Bend So You Don’t Break

I remembered the first time I did  deep backbending (Urdhva Dhanurasa) at a yoga studio and I thought that I was going to break my bones because I could hear all the bones cracking when I lifted my chest and hips. 

I also felt a bit worried because my heart was beating faster than usual and my view of the yoga studio seemed to be so unfamiliar because everything was upside down. I felt anxious that my heart was over my head and you know what they say about not letting your heart take control of your head. Never letting fear dawned upon me, I started to practise the wheel pose from time to time and you know what, the pose grew on me. 

I can now say that this is one of my favourite poses of all time because it is an energizing pose. It heats up your body and gives you a “lift” (pun intended) every time you do it. It’s a great pick-me-up whenever you are faced with less-than-stellar days. 

 I’ve read that this pose is also suitable for people suffering from depression as Urdhva Dhanurasana stimulates your adrenal glands. 

The wheel pose is also beneficial for us to keep our spine healthy, strong and long. It helps to maintain a good posture, which is not so common in the modern-day world. Besides lengthening the spine, this pose is great as it lengthens and stretches the chest, hip flexors and legs. Urdhva dhanurasana also increases the capacity of your lungs, thus, allowing us to breathe better. Digestion could be enhanced by practising this pose as well.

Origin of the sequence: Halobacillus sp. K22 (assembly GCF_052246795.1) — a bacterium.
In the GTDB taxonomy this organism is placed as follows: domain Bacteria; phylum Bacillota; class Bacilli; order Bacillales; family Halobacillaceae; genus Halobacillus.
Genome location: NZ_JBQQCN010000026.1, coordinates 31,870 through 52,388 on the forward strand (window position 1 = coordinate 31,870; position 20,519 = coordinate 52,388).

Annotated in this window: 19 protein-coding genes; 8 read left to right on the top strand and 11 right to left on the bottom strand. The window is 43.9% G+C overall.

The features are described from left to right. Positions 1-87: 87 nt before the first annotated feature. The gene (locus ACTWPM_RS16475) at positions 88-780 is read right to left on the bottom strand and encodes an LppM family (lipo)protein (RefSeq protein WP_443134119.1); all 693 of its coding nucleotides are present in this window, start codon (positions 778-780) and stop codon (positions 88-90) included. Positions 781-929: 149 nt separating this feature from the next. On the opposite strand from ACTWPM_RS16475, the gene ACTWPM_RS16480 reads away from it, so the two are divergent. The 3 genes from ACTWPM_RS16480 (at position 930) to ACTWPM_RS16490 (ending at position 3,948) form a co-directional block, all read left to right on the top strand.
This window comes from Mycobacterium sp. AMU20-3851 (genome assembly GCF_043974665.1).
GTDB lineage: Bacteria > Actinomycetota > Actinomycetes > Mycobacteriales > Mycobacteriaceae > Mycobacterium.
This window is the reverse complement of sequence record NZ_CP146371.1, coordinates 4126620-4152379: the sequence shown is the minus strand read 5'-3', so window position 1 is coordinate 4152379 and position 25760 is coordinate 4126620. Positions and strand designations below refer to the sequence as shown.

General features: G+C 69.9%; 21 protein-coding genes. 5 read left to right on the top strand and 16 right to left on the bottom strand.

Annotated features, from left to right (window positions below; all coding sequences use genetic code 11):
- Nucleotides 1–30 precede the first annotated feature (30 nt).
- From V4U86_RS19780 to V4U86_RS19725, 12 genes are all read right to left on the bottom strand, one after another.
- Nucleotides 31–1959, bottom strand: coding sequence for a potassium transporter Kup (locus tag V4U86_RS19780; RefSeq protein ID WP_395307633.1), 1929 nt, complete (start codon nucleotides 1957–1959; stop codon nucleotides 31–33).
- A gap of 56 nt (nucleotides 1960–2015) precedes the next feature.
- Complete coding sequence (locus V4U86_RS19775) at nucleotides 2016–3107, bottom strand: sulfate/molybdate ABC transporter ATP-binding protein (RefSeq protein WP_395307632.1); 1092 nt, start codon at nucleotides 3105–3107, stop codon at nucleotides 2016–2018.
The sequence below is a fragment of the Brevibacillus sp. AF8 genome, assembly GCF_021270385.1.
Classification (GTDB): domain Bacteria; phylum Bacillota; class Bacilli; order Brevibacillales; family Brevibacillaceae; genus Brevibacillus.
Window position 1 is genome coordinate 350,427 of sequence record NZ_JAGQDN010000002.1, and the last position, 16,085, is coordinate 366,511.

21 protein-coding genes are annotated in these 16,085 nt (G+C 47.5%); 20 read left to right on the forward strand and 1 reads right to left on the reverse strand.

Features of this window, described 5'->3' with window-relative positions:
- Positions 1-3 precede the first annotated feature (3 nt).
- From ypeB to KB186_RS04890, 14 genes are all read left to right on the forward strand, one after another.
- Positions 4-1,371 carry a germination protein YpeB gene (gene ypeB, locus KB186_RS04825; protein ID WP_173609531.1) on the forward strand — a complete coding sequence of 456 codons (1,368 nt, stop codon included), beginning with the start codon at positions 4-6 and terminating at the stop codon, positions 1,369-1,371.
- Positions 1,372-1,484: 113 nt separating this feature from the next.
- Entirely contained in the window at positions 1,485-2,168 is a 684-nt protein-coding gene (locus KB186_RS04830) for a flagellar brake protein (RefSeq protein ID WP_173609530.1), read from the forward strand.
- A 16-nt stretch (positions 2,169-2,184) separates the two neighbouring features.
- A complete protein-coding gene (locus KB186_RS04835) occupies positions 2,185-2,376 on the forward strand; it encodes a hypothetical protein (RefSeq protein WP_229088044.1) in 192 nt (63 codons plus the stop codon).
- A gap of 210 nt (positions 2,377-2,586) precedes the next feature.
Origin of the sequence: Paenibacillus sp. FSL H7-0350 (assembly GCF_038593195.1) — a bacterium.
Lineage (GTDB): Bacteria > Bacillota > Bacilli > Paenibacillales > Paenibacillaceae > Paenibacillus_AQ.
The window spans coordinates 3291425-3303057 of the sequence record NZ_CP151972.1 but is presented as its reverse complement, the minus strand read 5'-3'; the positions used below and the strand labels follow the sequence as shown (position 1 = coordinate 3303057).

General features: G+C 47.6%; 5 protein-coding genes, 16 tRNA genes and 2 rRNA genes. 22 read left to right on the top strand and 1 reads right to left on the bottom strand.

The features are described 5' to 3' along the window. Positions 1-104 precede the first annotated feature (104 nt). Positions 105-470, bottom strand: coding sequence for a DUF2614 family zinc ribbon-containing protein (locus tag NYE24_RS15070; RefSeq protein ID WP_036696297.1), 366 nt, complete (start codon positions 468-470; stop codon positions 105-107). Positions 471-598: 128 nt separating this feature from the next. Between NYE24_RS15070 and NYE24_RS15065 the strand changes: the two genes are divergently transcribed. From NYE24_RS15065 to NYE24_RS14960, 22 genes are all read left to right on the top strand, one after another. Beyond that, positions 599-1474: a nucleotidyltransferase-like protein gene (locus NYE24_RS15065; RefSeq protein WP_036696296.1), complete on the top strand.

Let me share with you some tips so that you can safely and mindfully practise Urdhva Dhanurasana while reaping all the benefits: 

  1. Always try to internally rotate the thighs, and keep your thighs facing each other so that your knees do not spread out to the sides. 
  2. As a solid base is important, do use the power of your quadriceps and calves to lift yourselves up. 
  3. Ground all corners of the feet and palms firmly on the mat. It is important to plant the heels and balls of the feet on the mat. 
  4. Roll your shoulders down and away from the ears.
  5. Protect your back by keeping your abdomen muscles engaged.
  6. Draw your elbows in, keeping them in line with the shoulders. 
  7. You may want to start by being comfortable in bridge pose first and preparing yourselves with the puppy pose and bow pose before coming up to the wheel pose. 

Lastly, just BREATHE in the pose and enjoy the journey of backbending. 

What I’ve learned from this pose is that sometimes, it is alright to let your heart be over your head and never let fear overcome you. Open your hearts and you’ll soon find the joy of being free and empowered.

Namaste,

Celine (April – May 2017 TTC)